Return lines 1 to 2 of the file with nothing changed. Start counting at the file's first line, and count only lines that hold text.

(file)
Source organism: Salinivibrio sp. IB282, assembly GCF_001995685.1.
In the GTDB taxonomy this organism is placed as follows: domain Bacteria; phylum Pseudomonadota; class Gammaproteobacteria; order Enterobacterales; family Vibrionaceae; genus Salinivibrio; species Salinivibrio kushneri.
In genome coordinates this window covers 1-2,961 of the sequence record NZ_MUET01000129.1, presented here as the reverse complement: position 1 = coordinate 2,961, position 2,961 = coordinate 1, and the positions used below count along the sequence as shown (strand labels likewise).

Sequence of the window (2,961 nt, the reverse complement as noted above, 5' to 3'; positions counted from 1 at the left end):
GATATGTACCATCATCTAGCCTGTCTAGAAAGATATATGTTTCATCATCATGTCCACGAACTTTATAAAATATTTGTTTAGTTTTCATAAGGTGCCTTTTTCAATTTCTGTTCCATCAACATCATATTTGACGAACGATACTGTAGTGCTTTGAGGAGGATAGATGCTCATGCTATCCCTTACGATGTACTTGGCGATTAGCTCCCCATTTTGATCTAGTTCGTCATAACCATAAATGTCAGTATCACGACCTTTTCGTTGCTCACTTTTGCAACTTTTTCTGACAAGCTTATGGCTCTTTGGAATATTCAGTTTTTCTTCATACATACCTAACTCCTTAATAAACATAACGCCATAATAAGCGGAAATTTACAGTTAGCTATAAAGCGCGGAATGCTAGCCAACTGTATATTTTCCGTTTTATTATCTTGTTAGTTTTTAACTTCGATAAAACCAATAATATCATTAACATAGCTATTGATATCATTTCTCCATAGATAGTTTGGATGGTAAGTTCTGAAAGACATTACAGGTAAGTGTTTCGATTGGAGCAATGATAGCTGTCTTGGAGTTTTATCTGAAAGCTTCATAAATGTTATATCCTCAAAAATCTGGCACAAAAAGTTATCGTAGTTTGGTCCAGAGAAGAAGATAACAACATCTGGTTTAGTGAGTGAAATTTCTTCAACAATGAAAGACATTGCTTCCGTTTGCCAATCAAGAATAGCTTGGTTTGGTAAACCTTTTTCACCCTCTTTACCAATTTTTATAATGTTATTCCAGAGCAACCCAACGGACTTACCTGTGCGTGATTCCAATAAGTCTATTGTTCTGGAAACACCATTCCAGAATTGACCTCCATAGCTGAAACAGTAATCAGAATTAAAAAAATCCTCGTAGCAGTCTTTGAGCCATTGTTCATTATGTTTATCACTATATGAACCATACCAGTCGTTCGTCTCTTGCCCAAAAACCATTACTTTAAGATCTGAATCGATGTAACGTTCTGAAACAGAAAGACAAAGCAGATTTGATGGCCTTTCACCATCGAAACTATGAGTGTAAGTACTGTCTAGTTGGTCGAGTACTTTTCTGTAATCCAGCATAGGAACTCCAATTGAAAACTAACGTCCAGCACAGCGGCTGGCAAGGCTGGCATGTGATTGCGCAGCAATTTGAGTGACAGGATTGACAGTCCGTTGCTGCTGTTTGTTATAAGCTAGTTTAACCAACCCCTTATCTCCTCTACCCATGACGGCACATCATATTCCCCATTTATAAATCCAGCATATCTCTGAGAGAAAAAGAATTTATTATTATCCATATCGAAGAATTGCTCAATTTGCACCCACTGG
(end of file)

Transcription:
Source organism: Salinivibrio sp. IB282, assembly GCF_001995685.1.
In the GTDB taxonomy this organism is placed as follows: domain Bacteria; phylum Pseudomonadota; class Gammaproteobacteria; order Enterobacterales; family Vibrionaceae; genus Salinivibrio; species Salinivibrio kushneri.